The center should provide you with ear plugs. Give them a squeeze, slip them in your ears, and get ready to head in.

You might be feeling some nerves at this point. Heading into some strange chamber in total isolation could be scary, but it’s perfectly normal to feel this way. Allow the fear to arise, let it be, and be willing to head in regardless. You’ll thank yourself by the end of the session.

Before you hop in, set an intention. Be clear what you want out of the experience. Your intention might be having a deep meditation, solving a particular problem, de-stressing, or simply doing nothing during for 1 hour. Whatever your case may be, in order to get what you want you need to give your mind clear instructions where it needs to go. That said, once you head into the tank, let go of the intention.  Being attached to any particular outcome will take away from the experience.  Let things unfold as they will during the experience.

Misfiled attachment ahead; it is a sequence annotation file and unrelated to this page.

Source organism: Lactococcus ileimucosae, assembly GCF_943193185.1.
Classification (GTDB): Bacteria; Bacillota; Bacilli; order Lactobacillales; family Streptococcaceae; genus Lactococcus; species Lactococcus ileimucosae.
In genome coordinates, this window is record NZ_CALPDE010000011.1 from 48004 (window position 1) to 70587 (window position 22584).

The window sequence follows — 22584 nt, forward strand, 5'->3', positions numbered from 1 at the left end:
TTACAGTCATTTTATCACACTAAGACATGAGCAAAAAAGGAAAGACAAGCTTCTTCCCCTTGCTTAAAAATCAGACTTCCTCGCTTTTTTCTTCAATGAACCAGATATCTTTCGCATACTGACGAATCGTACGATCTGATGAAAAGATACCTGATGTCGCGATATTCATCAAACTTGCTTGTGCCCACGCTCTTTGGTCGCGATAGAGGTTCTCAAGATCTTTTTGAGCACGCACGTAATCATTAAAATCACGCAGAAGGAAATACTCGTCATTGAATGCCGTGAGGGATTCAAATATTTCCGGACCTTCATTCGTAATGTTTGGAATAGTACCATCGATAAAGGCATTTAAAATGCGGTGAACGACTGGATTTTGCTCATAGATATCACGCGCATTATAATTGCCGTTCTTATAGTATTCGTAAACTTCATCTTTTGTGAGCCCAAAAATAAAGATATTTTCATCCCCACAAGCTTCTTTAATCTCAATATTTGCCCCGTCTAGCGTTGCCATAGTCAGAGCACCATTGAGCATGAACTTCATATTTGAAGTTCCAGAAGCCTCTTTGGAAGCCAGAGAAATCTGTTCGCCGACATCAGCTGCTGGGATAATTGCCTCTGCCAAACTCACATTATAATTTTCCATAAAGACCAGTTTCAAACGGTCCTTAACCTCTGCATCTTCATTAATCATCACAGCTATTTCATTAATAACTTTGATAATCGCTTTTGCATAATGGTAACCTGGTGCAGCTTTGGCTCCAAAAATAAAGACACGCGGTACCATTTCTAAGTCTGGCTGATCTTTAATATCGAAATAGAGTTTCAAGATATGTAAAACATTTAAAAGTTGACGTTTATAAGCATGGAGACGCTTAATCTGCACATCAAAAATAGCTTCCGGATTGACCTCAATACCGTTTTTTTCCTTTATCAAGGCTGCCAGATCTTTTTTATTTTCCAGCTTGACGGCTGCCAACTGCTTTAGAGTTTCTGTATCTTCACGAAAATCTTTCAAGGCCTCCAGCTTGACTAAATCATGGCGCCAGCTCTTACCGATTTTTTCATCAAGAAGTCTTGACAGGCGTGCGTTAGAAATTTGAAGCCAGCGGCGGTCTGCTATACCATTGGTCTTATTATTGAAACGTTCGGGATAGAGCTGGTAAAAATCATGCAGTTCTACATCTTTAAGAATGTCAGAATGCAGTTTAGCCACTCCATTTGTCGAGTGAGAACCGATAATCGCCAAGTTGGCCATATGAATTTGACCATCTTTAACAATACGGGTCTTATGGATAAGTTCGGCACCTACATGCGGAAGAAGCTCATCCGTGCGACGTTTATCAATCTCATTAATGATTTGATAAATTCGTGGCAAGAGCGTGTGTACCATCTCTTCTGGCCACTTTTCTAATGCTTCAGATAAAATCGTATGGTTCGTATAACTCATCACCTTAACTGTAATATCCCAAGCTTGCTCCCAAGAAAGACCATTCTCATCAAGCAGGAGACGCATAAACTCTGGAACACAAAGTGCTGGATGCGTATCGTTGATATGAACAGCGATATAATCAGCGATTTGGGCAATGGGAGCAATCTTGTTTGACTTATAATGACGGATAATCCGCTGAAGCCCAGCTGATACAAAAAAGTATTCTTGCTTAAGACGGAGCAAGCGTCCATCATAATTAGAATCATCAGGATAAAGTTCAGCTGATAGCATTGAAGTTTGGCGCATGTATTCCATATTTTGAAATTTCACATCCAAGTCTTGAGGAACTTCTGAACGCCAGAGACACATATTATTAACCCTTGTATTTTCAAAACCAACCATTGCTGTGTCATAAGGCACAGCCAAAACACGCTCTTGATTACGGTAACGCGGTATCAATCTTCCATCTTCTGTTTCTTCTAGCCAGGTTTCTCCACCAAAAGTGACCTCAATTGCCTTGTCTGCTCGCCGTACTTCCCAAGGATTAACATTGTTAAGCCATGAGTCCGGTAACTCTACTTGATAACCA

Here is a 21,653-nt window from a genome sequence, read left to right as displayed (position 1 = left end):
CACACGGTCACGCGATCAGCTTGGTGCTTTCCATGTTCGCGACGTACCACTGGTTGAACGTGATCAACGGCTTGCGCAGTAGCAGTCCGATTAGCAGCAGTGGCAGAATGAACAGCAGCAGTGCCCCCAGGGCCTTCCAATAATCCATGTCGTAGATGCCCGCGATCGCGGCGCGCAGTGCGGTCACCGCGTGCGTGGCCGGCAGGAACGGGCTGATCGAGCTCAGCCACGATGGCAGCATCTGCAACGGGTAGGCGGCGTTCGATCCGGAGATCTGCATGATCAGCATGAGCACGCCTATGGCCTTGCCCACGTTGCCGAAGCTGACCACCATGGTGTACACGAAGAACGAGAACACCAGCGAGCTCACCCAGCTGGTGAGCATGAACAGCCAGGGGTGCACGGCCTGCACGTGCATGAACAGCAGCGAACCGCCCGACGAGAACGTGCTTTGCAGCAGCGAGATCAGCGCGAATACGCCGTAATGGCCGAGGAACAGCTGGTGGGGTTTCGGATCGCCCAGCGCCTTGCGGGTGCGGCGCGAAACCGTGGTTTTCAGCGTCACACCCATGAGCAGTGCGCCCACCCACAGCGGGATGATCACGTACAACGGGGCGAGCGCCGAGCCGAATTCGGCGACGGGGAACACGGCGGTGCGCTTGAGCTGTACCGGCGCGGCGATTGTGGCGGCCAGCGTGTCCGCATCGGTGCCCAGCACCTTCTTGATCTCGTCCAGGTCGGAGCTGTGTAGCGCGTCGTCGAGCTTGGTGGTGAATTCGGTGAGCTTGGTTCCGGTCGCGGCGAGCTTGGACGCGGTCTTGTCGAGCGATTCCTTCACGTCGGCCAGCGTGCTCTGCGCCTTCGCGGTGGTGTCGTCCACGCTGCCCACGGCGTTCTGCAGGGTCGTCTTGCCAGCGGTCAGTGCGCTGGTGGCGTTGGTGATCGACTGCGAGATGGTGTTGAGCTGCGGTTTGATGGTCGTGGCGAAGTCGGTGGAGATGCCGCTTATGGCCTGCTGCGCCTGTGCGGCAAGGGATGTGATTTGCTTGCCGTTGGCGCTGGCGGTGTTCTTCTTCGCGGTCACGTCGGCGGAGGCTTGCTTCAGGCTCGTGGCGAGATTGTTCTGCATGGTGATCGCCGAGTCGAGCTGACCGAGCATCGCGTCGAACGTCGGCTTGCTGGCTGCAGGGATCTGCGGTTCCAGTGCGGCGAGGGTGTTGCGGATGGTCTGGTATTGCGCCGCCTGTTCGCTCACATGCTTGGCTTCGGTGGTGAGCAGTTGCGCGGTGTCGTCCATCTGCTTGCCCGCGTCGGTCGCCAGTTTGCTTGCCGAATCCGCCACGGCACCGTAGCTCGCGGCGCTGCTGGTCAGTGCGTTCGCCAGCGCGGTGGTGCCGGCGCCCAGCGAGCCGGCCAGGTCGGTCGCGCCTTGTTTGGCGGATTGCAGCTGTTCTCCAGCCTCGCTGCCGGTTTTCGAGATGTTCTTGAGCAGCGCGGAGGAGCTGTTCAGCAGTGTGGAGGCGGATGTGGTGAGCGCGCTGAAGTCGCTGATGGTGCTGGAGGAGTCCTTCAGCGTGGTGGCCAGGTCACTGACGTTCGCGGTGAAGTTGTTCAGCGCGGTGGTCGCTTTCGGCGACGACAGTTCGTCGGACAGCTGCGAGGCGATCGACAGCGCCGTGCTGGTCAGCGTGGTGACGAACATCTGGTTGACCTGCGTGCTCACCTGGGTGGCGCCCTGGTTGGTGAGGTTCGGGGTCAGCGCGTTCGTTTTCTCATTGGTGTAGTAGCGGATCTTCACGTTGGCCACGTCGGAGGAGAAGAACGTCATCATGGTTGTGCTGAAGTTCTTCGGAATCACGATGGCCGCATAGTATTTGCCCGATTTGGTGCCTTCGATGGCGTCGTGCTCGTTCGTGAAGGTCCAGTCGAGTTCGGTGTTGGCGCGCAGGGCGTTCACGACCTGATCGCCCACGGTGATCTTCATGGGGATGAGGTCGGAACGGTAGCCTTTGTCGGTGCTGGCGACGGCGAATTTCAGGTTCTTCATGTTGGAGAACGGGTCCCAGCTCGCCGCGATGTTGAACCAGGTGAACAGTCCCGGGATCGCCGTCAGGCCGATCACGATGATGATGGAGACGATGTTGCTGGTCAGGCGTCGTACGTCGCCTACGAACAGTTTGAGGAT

Once you’re in the tank, it may feel unnatural to let your head fully sink into the water. Your instinct may be to hold it up, but this only puts strain on your neck. Remind yourself you’re floating on hundreds of pounds of salt water, and there’s no way your head can’t float. Relax your body and you’ll find yourself floating effortlessly.

If you have an itch on your eyes, be sure not to scratch it, as your fingers are covered with salt. Many floatation tank centers come with a small hand spray and towel hung in the tank. You’ll be able to spray your eyes and scratch yourself with the towel if you need to.